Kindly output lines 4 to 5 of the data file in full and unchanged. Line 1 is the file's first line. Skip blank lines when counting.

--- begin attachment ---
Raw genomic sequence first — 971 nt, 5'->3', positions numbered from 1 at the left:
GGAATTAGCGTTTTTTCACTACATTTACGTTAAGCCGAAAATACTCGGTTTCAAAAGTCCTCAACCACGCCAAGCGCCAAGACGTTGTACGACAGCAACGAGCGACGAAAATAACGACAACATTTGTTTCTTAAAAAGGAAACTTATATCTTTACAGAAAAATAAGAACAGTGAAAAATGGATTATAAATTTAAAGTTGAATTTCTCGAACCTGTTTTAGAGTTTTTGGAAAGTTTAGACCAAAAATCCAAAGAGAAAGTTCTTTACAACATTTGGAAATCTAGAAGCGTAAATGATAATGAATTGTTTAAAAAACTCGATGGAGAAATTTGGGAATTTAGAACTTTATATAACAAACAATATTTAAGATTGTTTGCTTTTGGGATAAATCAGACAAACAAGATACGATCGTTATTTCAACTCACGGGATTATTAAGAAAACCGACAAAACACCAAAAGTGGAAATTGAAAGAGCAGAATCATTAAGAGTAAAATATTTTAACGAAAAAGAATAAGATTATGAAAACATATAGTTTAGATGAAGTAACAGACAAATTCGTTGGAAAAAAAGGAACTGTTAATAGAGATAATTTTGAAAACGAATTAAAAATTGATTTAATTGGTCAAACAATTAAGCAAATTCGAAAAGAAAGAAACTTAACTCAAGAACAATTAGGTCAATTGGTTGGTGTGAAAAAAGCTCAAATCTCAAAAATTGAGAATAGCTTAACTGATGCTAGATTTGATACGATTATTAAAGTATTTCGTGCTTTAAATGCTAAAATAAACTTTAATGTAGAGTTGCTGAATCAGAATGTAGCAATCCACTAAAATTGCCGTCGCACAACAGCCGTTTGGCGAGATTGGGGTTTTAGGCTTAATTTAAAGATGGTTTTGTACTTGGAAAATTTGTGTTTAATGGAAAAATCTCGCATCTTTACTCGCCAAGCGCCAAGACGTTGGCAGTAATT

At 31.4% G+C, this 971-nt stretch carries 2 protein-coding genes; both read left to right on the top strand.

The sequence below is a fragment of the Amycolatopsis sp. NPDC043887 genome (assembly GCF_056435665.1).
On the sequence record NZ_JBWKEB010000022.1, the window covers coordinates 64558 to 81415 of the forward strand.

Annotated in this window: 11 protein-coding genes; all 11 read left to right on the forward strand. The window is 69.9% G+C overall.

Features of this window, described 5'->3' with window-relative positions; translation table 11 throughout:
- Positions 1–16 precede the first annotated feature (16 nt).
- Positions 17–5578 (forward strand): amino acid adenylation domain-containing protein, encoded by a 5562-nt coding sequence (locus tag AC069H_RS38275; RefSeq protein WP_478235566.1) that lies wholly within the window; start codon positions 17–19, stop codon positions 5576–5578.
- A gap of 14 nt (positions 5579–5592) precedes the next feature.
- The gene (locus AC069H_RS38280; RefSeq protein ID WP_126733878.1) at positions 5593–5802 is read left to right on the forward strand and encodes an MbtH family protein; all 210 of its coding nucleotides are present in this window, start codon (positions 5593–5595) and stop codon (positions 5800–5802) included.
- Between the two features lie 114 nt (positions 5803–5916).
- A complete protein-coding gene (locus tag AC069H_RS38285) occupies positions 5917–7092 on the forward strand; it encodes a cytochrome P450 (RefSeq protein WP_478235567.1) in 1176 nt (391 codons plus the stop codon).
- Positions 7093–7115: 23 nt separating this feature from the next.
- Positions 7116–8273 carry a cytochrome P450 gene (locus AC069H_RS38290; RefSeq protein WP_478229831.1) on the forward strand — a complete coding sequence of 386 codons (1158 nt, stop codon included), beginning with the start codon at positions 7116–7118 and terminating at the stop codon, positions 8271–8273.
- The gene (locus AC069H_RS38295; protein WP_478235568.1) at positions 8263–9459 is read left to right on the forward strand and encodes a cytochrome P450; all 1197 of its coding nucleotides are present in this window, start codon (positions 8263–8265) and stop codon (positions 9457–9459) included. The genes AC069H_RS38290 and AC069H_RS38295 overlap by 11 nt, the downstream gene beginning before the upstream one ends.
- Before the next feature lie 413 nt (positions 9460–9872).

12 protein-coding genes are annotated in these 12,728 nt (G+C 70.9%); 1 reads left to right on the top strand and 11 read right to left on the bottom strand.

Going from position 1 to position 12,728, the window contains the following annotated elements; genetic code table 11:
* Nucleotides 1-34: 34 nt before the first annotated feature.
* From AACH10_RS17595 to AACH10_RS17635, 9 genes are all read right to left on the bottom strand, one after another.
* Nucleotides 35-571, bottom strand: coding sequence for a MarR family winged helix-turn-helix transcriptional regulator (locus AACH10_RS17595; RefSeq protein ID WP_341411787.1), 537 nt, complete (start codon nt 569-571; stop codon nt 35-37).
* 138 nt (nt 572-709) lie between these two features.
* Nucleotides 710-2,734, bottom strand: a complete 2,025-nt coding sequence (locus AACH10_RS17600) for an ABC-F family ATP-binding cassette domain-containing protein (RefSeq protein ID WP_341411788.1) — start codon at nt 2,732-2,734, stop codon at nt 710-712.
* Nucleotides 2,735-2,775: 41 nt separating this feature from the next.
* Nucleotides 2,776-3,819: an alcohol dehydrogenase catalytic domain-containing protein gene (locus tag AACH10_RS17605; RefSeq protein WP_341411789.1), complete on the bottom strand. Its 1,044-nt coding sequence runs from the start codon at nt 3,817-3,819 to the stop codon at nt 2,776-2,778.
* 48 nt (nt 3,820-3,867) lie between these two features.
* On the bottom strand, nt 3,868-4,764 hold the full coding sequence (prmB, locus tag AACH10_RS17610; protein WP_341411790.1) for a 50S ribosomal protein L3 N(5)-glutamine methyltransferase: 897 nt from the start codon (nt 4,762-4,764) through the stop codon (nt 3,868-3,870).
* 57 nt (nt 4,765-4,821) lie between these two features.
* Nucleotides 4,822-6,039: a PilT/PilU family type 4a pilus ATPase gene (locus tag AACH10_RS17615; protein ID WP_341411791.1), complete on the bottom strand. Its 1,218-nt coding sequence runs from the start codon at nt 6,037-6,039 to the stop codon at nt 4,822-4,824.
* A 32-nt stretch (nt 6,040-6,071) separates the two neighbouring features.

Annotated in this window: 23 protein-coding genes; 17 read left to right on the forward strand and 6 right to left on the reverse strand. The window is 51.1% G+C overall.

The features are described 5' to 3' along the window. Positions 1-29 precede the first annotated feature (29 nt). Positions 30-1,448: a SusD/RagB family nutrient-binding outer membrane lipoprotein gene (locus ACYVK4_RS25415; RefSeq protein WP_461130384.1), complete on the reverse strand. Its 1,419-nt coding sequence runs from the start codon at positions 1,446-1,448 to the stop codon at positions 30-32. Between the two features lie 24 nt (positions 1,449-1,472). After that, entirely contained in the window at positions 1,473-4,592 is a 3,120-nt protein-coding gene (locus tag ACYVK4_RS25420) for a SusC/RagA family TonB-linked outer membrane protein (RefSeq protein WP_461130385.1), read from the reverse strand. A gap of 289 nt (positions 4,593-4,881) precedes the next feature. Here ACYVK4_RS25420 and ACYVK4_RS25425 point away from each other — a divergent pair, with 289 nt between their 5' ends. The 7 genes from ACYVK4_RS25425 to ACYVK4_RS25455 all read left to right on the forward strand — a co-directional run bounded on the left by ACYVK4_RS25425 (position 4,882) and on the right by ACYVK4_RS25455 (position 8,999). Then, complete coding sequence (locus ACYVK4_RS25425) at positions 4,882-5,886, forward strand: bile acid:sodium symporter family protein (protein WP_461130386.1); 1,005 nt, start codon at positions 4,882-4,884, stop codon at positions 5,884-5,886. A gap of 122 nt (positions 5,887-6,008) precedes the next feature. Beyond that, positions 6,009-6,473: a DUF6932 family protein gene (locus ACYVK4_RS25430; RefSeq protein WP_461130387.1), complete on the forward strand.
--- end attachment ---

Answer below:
The sequence below is a fragment of the Amycolatopsis sp. NPDC043887 genome (assembly GCF_056435665.1).
On the sequence record NZ_JBWKEB010000022.1, the window covers coordinates 64558 to 81415 of the forward strand.